July 25th, 1965 was a defining moment for rock music. Bob Dylan took the stage at Newport Folk Festival and his group played “Maggie’s Farm” with electric guitars. The guitars screeched loudly as the band jammed. It was heresy to play an electric guitar at a folk festival, however. The two genres were in staunchly different camps. “Almost immediately, the jeering and yelling from the audience grew loud enough nearly to drown out the sound of Dylan and his band,” it was said. Next was his new song “Like a Rolling Stone,” recorded just six weeks prior. The boos were worse. To the folk purists Dylan had musically betrayed them.
Appearing on stage at the same festival was Mel Lyman who played with the Jim Kweskin Jug band, a folk-bluegrass group. Awaiting to perform backstage, Lyman said he received a special request from God to play “Rock of All Ages” on his harmonica. “Like what Christ had to do before mounting the cross,” he said. Lyman came out and played a moving ten minute rendition of the track that left some in awe. The feat helped him achieved cult-icon status with some labeling him the greatest living blues harmonica player.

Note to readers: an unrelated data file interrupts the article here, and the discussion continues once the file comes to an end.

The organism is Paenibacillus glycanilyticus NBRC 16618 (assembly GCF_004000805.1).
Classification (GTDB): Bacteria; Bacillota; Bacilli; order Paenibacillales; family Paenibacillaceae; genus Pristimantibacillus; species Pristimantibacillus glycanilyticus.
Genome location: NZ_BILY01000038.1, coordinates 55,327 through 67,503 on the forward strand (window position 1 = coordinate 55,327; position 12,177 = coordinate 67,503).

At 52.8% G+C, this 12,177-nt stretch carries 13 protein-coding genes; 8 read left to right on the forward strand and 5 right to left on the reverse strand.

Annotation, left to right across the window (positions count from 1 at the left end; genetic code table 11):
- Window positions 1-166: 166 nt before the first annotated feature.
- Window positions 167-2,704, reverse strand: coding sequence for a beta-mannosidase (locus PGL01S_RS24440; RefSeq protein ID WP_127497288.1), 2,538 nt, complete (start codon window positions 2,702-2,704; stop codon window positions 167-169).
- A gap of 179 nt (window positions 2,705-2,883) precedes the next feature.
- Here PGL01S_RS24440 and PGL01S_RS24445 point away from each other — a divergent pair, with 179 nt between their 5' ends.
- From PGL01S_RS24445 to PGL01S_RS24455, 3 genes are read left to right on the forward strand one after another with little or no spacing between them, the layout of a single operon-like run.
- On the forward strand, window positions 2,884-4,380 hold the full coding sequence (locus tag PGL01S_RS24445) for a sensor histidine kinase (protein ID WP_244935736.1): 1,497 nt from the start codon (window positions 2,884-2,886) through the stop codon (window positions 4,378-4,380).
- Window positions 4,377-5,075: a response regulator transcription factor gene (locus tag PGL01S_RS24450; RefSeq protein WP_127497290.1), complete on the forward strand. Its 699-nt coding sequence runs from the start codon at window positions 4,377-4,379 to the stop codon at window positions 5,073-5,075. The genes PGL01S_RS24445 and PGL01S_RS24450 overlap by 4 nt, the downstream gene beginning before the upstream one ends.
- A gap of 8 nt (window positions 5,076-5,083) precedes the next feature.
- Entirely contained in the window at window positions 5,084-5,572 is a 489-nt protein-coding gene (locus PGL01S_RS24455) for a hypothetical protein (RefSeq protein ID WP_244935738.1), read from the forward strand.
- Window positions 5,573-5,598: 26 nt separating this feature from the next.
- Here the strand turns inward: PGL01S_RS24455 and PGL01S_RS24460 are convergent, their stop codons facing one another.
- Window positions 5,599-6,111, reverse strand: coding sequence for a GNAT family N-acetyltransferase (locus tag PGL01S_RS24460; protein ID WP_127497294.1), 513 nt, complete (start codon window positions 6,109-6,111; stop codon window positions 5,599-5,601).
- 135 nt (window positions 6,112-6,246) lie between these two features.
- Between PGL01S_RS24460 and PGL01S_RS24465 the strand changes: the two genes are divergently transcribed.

“The ‘blues’ harmonica moves in an underground world most of the time, not in the glare of publicity. It has celebrities [like] Mel Lyman,” wrote John Bowers in 1965.
Lyman published his first book shortly after his iconic performance at the Newport Festival. It was called Autobiography of a World Savior.